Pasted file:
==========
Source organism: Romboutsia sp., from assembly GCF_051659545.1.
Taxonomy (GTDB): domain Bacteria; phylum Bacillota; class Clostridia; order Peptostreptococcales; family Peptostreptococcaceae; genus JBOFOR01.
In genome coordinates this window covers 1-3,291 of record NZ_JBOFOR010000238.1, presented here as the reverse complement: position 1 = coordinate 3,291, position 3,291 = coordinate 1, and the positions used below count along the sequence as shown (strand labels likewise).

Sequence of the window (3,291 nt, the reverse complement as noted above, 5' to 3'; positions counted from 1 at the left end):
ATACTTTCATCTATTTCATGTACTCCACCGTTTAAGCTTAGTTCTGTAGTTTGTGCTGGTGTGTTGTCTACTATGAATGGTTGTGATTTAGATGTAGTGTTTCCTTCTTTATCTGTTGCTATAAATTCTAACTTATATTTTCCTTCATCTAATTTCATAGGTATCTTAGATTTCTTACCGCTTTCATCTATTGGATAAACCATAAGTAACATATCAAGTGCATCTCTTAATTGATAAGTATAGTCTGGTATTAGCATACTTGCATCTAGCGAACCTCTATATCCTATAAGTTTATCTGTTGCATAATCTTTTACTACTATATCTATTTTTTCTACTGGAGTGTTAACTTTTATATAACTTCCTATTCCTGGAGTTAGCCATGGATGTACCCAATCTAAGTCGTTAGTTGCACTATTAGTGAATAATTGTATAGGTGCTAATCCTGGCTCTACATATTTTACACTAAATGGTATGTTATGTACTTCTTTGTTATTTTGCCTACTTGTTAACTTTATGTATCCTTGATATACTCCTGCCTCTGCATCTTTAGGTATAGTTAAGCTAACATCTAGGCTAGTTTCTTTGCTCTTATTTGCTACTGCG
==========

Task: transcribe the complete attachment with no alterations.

Source organism: Romboutsia sp., from assembly GCF_051659545.1.
Taxonomy (GTDB): domain Bacteria; phylum Bacillota; class Clostridia; order Peptostreptococcales; family Peptostreptococcaceae; genus JBOFOR01.
In genome coordinates this window covers 1-3,291 of record NZ_JBOFOR010000238.1, presented here as the reverse complement: position 1 = coordinate 3,291, position 3,291 = coordinate 1, and the positions used below count along the sequence as shown (strand labels likewise).

Sequence of the window (3,291 nt, the reverse complement as noted above, 5' to 3'; positions counted from 1 at the left end):
ATACTTTCATCTATTTCATGTACTCCACCGTTTAAGCTTAGTTCTGTAGTTTGTGCTGGTGTGTTGTCTACTATGAATGGTTGTGATTTAGATGTAGTGTTTCCTTCTTTATCTGTTGCTATAAATTCTAACTTATATTTTCCTTCATCTAATTTCATAGGTATCTTAGATTTCTTACCGCTTTCATCTATTGGATAAACCATAAGTAACATATCAAGTGCATCTCTTAATTGATAAGTATAGTCTGGTATTAGCATACTTGCATCTAGCGAACCTCTATATCCTATAAGTTTATCTGTTGCATAATCTTTTACTACTATATCTATTTTTTCTACTGGAGTGTTAACTTTTATATAACTTCCTATTCCTGGAGTTAGCCATGGATGTACCCAATCTAAGTCGTTAGTTGCACTATTAGTGAATAATTGTATAGGTGCTAATCCTGGCTCTACATATTTTACACTAAATGGTATGTTATGTACTTCTTTGTTATTTTGCCTACTTGTTAACTTTATGTATCCTTGATATACTCCTGCCTCTGCATCTTTAGGTATAGTTAAGCTAACATCTAGGCTAGTTTCTTTGCTCTTATTTGCTACTGCG